Family planning programmes are not expensive so they are not competing with other programmes for resources. They are conceptually allied with other environmental programmes, too, where they based on the desire for environmental sustainability and individual rights.

Another objection is that reducing population will take too long. It is the case that people on earth today will be here for their lifetimes, that we are all living longer and that there are more young people on earth than ever before and that most will have children.

However, birth rates are falling worldwide. By accelerating that trend, we can reduce future populations, and hence consumption, significantly.

Conversely, some say that the problem is being solved without action as birth rates fall. But in fact, in some of the poorest countries, birth rates are stable or rising and populations are rising rapidly, while many in developed countries still have large families.

How should we address population?

A common argument is that the best way to address population is to promote women's rights, especially access to family planning, and/or social development and poverty alleviation. These are important and we support them. However, more resources will be allocated and behaviour changed if smaller families are promoted as a benefit for society as a whole.

The argument against this arises partly from the fear that governments may penalize larger families. While this has happened and we oppose it, it is rare; it is much more common for women to have larger families that they would wish, due to a lack of personal rights or lack of family planning.

We are asked whether the problem is the high consuming West, fast developing middle income countries or the very poor countries with high fertility rates. Our answer is that we focus not on the problem but on the solution; all would benefit from having smaller families.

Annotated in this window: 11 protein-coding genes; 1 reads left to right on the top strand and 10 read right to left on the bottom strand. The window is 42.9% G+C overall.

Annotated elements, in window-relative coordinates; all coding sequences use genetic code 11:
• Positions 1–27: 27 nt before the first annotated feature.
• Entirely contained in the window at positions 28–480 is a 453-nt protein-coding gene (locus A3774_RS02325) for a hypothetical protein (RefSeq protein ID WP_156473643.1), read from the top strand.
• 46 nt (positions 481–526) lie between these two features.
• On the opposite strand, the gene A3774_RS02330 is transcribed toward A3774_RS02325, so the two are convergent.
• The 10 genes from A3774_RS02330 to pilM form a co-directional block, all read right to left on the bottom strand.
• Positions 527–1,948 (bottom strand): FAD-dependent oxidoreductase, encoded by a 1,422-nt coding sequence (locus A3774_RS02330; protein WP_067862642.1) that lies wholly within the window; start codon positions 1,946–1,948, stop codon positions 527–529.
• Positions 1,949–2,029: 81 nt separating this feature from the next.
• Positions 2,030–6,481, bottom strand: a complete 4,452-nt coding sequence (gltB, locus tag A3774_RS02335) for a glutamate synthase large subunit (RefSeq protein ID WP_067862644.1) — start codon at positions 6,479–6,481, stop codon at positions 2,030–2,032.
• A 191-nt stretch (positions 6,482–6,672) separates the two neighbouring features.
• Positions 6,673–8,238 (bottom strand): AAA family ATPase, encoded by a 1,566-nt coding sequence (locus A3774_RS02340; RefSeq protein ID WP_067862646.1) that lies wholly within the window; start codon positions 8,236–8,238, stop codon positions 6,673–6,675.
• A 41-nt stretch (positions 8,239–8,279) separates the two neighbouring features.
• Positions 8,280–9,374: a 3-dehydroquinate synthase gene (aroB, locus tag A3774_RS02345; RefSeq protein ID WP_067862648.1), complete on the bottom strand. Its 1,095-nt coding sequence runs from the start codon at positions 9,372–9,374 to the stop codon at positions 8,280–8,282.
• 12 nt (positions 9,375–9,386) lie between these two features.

Migration is rising worldwide but mentioning it inevitably raises the question of whether even discussing migration leads to the dubious ethics of 'Fortress Britain' or 'Fortress Europe' or even xenophobia or racism.

From the standpoint of environmental sustainability, roughly equal flows, however large, are irrelevant. Highly unbalanced flows do have adverse implications, though, for the population sizes and behaviours of both countries of origin and destination. Some limit to migration is clearly necessary, though it should always be fair and accompanied by help for countries of origin to create employment opportunities and improve living standards.

In conclusion, I think it is fair to say that the objections are pretty weak. We would prefer to adopt a mature approach and move forward by agreeing with others within the environmental movement that we address, not consumption or population, but both population and consumption.



Simon Ross is the Chief Executive of Population Matters, the UKs leading charity addressing population and sustainability.


Help us keep The Ecologist working for the planet

The Ecologist website is a free service, published by The Resurgence Trust, a UK-based educational charity. We work hard - with a small budget and tiny editorial team - to bring you the wide-ranging, independent journalism we know you value and enjoy, but we need your help. Please make a donation to support The Ecologist platform. Thank you!

Donate to us here